The Room Do I dare disturb the universe?

Task::Kensho at 11

So Grinnz wrote a blog post calling for help with Task::Kensho. This was something I wanted to do myself recently but life happened. So I’m super greatful he stepped up and did it. There are I think several really good suggestions in the issues queue that need some more discussion to them.

In the reddit thread that spawned from his blog post there were some comments that I started to reply to there but then realized that it was going from a few comments into someting much more involved.

First the name, as someone pointed out Kensho isn’t exactly an obvious idea, even for (perahps especially for) native Japanese speakers. Which is fair, but as Grinnz points out:

It also seems a bit more hubris to upload something called Task::RecommendedModules.

More hubris than the original author has to this day. Really if we were being descriptive of the original intent Task::StopMstFromWhinging would have been it’s name, and that wouldn’t have been any better.

From a historical perspective Task::Kensho came from the time when modules were being named things like Moose, Catalyst, and Starman. Specifically it predates the “awesome” github repositories that were all the rage for a while (specifically awesome-perl1 It probably would have been that had those been a thing when Task::Kensho was written. Which sorta is a theme in Perl space. A lot of our weirdness is because we tried things before they were popular elsewhere. And the elsewheres never bothered to ask us our opinions when they became popular.

It came at a time when Task:: modules were being created. It was originally a default install of clear choices. But slowly as time went on people recommended (and rightly so) mutually alternative choices, and we didn’t have a space to discuss which choice should be the default. Maybe we have that space now in the Github issues.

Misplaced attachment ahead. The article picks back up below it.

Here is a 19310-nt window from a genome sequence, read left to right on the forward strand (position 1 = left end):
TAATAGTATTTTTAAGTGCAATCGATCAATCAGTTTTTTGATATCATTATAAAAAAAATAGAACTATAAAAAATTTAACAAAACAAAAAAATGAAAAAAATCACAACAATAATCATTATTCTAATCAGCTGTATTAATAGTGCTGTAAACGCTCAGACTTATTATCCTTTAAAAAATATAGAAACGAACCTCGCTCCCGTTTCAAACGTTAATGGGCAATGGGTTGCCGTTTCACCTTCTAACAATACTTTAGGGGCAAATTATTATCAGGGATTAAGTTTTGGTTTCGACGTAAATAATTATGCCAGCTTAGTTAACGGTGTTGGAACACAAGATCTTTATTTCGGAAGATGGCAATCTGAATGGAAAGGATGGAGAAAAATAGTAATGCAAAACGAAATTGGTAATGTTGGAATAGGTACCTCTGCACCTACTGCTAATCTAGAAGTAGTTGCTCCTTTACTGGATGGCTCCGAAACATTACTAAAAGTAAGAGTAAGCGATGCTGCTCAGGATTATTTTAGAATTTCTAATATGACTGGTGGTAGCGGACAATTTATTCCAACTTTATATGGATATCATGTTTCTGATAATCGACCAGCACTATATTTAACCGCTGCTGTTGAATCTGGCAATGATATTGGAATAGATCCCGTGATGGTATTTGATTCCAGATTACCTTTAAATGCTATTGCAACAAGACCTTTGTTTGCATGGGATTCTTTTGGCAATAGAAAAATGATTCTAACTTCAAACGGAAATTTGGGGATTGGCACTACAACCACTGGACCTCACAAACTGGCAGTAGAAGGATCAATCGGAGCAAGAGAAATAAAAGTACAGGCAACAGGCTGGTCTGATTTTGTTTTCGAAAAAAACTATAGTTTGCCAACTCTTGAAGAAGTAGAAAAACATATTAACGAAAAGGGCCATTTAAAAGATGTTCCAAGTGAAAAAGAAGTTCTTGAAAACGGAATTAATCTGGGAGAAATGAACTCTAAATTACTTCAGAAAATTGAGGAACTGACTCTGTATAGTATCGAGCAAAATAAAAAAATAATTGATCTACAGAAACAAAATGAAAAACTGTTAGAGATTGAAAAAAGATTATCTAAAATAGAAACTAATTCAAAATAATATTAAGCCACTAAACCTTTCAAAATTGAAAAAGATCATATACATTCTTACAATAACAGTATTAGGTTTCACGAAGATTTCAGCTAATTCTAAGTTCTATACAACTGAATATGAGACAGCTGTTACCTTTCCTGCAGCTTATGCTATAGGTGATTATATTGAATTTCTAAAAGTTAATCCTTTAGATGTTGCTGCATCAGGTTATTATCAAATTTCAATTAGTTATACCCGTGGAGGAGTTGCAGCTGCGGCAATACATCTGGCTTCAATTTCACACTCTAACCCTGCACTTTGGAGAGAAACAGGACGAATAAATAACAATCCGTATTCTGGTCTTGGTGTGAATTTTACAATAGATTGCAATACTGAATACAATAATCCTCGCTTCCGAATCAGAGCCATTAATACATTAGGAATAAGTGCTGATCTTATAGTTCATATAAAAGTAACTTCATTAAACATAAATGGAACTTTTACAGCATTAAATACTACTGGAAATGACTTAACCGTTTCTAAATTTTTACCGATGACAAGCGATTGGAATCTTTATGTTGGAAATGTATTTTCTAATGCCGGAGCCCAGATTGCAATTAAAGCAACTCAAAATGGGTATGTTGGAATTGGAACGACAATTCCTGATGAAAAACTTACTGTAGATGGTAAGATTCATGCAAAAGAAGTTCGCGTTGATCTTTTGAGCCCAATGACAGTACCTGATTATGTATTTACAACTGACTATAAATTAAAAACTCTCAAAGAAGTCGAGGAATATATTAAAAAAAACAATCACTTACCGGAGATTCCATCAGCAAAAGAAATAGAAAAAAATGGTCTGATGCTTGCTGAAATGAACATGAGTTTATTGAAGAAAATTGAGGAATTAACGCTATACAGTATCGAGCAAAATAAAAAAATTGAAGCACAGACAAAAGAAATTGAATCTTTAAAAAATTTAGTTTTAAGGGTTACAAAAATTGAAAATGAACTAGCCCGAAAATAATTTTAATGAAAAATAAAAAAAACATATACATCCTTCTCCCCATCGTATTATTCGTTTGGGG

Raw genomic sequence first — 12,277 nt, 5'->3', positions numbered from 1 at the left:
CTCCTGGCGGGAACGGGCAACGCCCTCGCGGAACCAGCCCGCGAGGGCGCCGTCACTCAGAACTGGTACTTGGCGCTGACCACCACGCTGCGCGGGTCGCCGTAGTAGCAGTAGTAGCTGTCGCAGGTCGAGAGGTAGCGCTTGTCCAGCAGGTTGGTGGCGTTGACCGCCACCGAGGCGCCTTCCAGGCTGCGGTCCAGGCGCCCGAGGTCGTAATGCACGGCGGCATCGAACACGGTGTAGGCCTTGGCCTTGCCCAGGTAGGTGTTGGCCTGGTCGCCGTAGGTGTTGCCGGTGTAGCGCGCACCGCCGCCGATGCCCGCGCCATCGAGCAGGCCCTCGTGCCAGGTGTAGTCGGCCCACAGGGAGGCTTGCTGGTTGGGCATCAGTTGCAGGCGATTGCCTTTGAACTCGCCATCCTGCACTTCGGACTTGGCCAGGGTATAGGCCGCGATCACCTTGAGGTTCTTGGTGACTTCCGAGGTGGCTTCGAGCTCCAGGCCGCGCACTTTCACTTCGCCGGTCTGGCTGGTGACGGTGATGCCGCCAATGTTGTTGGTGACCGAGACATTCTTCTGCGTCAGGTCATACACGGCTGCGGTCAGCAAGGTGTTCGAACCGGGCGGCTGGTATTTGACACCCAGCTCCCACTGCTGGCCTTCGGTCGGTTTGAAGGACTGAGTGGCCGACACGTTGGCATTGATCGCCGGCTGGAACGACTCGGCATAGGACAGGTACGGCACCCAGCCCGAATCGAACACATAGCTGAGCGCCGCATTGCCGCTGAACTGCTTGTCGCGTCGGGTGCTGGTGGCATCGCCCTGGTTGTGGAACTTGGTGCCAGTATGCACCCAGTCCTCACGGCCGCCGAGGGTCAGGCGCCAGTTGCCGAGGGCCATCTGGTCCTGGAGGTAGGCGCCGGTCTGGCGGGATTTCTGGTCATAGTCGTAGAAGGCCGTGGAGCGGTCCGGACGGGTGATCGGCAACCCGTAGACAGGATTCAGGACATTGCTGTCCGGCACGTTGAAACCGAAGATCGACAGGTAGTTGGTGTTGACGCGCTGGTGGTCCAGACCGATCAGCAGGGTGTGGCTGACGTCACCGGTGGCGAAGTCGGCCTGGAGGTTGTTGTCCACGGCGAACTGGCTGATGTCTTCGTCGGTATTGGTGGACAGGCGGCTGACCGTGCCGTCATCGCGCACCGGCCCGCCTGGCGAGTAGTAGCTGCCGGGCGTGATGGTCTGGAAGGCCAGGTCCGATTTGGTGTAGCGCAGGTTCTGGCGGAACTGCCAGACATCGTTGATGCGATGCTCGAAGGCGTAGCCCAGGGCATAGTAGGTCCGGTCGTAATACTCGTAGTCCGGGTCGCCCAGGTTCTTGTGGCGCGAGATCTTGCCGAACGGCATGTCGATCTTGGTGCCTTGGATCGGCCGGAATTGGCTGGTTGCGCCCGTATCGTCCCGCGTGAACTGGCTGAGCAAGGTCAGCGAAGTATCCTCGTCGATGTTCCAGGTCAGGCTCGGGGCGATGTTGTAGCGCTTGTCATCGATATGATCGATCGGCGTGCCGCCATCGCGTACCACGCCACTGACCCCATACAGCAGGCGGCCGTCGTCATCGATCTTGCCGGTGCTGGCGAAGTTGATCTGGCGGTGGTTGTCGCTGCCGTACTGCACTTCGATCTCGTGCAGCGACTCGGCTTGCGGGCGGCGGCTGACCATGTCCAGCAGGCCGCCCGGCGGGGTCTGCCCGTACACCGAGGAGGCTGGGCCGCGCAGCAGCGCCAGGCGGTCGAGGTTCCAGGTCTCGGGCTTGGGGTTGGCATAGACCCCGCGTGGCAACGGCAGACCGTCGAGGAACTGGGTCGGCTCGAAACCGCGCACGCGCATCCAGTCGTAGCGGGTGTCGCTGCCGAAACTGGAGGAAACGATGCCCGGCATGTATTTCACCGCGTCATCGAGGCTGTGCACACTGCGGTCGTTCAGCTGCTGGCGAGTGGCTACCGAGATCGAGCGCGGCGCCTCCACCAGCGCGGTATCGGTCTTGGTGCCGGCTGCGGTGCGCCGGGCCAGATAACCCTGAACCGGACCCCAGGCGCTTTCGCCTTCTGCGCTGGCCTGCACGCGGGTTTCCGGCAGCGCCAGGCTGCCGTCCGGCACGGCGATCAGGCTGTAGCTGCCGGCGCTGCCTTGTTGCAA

Second, I like having Task::Kensho on CPAN because CPAN is Perl. Other languages have embraced github in beautiful ways (I’m looking at you go with import ""), and that’s great for them. But CPAN is where Perl does it’s thing, for better or worse2. I like having Task::Kensho just be something you just run with cpanm -i Task::Kensho and start making the choices.

Finally, I discovered recently that Task::Kensho just turned 11 years old. I mean I knew it started sometime in 2007/2008 but I hadn’t really thought about what that meant chronologically. For a time it was being reccomended on the front page of metacpan (until Febuary of this year even). For something that started out as a quick and dirty hack project to stop someone complaining that there wasn’t anything like it out there that’s kinda awesome.

The title image is Degustación Kensho Mediterranean Sake by Mistral Bonsai on Flickr.

  1. The first CPAN release of Task::Kensho is only 7 months after Github was founded according to Wikipedia. 

  2. Trust me I have my complaints about CPAN, and Perl modules, and our tool-chain. But they’re things that we as Perl developers have to live with. I have more respect for the languages that explain their idiosyncratic tool-chains than the ones that try to protect me, the newbie, from their crazy legacy choices.